Infamous Anarchist Dead at Age Seventy-One
Emma Goldman, an internationally known anarchist who threatened the free enterprise system and attempted to bring down our American Government, died yesterday, May 14th, in Toronto following several strokes. She was still in exile from the United States, though she asked to be buried alongside anarchist murderers in Chicago who engineered the Haymarket bombings.
Joseph Ishell declared today, when reflecting on Goldman’s life, in an editorial from the New York Times that, “'Anarchist' has long been a deadly word to fling about [though] [p]hilosophic anarchism rejected violence. Emma Goldman was connected with advocates even practicers of assassination. These acts of violence she may have regarded as reprisals.” Ishell clearly states that anarchism is a lethal word, for it is savage theory that threatens the ideals this great country was founded upon, and that it is rejected, as well as looked down up, in our society. He continues to proclaim that philosophic anarchism, despite being the dangerous, socialist, and unpatriotic concept that it is, does not approve of direct violence. Emma Goldman, however, was not merely an anarchist, but a radical who would go to extreme lengths in order attack those who she felt had done her wrong. Ishell additionally alludes to the attempted assassination of Henry Clay Frick to support his logical claim. Furthermore, it implies that she was a pariah not just in eyes of many of the general populace, yet also within the anarchist movement itself.
This aggressive nature of Emma Goldman's is clearly demonstrated by her numerous arrests due involvements with illegal and unpatriotic activities. Originally born in Kovno, Russia on June 27th, 1869, she emigrated to the United States in 1885. Here, she was kindly provided a steady job in a garment factory by the capitalist system that she would later fervently oppose. She was drawn into the anarchist movement after hearing Johann Most, an editor of a radical publication by the name Freihiet and, it seems, the widely publicized Haymarket riots in 1886. She was often in trouble with the authorities because of her work on the podium promoting anarchist and socialist ideals and in labor struggles. In 1901 it became clear that she was more than a lecturer, for September 6, 1901, the anarchist Leon Czolgosz shot President William McKinley to death in Buffalo, New York. In his confession, Czolgoz said he had been inspired by the writings of Emma Goldman and by speeches he had heard her deliver in Cleveland. She was arrested in Chicago and questioned, but after two weeks the authorities were compelled to release her because of lack of evidence that could incriminate her.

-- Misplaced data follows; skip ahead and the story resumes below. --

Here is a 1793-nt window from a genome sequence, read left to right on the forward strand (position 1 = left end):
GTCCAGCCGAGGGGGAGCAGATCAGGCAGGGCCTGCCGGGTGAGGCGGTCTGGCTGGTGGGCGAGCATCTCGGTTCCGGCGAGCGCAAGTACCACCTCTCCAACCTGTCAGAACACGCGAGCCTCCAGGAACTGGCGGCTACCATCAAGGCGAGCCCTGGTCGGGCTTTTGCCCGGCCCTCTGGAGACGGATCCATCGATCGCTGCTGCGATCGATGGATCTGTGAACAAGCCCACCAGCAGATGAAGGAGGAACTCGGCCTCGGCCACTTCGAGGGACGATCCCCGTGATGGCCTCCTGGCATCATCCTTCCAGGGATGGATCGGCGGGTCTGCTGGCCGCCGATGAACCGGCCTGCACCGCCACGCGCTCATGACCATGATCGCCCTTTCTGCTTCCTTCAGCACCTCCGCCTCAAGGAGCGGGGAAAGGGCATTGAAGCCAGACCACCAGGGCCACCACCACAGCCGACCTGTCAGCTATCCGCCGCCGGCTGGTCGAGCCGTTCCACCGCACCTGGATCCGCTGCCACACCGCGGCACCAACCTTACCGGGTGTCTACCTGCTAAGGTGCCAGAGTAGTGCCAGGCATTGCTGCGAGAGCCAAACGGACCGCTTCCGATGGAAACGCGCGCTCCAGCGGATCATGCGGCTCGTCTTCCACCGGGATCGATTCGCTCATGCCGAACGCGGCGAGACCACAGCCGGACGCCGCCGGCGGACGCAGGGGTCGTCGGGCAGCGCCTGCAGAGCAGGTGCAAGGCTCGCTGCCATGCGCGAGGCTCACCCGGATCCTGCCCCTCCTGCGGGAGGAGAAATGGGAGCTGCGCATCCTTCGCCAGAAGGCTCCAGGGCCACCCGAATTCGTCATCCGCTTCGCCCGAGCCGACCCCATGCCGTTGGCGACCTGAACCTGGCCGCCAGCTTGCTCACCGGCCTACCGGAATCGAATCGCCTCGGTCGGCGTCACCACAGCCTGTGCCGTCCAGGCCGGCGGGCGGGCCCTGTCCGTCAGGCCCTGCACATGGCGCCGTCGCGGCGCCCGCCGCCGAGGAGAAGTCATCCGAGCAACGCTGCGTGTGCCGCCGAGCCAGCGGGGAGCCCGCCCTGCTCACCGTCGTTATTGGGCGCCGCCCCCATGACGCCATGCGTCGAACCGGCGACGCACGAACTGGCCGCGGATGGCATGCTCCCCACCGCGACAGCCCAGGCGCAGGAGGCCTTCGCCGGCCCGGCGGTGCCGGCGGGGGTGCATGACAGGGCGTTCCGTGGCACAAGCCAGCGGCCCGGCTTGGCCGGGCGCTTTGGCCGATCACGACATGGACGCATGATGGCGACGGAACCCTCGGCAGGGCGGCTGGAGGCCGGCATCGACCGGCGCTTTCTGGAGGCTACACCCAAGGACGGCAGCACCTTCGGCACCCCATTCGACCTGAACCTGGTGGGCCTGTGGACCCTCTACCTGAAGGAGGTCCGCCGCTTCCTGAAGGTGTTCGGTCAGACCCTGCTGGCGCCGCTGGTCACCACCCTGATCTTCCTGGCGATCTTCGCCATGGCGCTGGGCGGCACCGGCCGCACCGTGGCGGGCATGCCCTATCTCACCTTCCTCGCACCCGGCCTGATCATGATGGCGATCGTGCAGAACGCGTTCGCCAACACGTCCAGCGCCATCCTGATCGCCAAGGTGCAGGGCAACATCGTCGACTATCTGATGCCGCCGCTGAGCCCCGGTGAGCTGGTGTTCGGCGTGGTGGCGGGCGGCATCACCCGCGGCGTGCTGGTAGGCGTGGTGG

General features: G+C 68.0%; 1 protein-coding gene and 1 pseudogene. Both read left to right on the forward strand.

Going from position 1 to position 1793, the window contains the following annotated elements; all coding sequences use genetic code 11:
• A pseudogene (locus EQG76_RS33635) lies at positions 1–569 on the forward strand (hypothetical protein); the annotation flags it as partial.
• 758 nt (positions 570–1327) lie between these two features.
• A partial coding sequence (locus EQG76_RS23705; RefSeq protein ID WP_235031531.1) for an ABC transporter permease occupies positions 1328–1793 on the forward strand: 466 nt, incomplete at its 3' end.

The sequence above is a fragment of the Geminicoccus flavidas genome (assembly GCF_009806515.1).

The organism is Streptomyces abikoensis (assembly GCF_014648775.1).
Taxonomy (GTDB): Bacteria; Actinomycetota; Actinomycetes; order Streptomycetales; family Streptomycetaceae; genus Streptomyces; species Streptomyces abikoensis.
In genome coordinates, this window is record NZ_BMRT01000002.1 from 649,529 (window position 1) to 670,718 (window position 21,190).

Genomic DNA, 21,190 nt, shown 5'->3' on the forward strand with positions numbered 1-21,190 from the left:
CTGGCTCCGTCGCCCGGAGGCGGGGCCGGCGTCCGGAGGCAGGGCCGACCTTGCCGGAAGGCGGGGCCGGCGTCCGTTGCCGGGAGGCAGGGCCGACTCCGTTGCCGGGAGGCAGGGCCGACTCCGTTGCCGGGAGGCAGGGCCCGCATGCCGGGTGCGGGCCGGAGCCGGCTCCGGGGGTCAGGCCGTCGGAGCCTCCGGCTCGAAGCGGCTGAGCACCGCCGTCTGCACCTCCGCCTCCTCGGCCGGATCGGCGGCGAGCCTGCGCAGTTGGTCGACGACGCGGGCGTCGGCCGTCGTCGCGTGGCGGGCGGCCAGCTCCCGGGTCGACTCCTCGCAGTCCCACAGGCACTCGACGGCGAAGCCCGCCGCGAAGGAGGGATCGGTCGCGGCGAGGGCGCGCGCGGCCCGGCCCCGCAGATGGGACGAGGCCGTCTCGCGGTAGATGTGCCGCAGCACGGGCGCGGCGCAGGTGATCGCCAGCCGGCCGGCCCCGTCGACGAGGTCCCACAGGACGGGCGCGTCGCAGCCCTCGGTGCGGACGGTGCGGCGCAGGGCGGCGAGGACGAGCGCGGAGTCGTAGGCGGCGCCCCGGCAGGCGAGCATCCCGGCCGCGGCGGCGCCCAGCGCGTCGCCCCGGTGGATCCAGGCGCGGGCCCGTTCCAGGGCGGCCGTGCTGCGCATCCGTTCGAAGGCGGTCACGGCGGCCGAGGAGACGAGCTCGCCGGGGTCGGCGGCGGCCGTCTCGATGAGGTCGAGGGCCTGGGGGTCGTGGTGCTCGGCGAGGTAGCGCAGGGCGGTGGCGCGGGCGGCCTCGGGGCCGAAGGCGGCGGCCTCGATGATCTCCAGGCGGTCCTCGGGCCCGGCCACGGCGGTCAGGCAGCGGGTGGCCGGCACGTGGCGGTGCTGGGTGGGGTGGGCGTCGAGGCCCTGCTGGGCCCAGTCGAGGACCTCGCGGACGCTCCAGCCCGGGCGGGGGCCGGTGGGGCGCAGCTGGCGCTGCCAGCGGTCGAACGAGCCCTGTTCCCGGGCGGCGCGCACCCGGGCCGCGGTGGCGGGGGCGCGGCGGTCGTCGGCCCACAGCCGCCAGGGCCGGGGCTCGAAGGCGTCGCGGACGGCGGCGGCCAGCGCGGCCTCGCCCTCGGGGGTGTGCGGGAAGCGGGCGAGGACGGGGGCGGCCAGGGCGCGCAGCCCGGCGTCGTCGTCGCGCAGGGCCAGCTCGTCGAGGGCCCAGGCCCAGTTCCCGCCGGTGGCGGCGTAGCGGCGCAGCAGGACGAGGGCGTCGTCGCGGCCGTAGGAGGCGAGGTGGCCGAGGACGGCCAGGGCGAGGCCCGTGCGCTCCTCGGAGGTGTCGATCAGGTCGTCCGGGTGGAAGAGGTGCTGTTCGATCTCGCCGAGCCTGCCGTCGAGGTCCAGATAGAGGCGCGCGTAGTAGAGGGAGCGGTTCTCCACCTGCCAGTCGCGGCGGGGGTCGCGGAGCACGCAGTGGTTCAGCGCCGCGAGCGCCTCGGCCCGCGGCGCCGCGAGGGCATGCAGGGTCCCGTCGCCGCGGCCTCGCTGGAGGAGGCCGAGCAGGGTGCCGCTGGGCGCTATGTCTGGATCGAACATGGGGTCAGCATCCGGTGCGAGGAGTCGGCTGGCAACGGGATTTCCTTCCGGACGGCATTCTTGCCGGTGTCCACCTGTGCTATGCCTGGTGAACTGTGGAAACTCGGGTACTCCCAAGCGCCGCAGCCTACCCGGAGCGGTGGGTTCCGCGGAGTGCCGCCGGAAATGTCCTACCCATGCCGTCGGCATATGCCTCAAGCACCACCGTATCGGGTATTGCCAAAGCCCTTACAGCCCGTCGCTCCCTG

Yet Ms. Goldman's involvement with illicit activities did end there. Throughout the next few decades she was arrested and convicted under the charges of inciting riot, illegally distributing information about birth control, and, when the Great War came, inducing individuals not to register for the newly instated draft. After this final arrest, in 1917, she served a term in jail for two years and then, when released, our United States government finally took action to rid themselves of Goldman and she, as well as Berkman, were deported back to Russia. Here, she naively supported the country's violent Bolshevik revolution, which instated a new, repressive Communist government, which stifled economic conditions by removing the initiative to achieve from all. Goldman recognized the monster she had created far too late and only then denounced it as a totalitarian autocracy. She wrote a novel in 1924 about her poor choices aptly titled: My Disillusionment in Russia. Though seemingly disheartened, Emma Goldman continued in apparent desperation to find a subject for another socialist or anarchist experiment. After producing an autobiography in England, Living My Life, she traveled to Spain to support the anarchist revolution there. Throughout the course of this revolution, to enthusiastically support these Spanish anarchist syndicalists, Goldman delivered numerous lectures throughout Europe. This economically threatening and unstable movement fell, however, in 1939 and she spent the rest of her life in debilitating health in Canada.
The great and violent lengths Goldman went to achieve her anarchist ends and unquestionable support of anarchist and communist movements put many respectable governments, honest citizens, and economic systems in jeopardy. Emma Goldman's participation in these threatening instances, that, secures her place as one of the most dangerous and vicious women in our American history.
Age 14, Grade 9
The Dalton School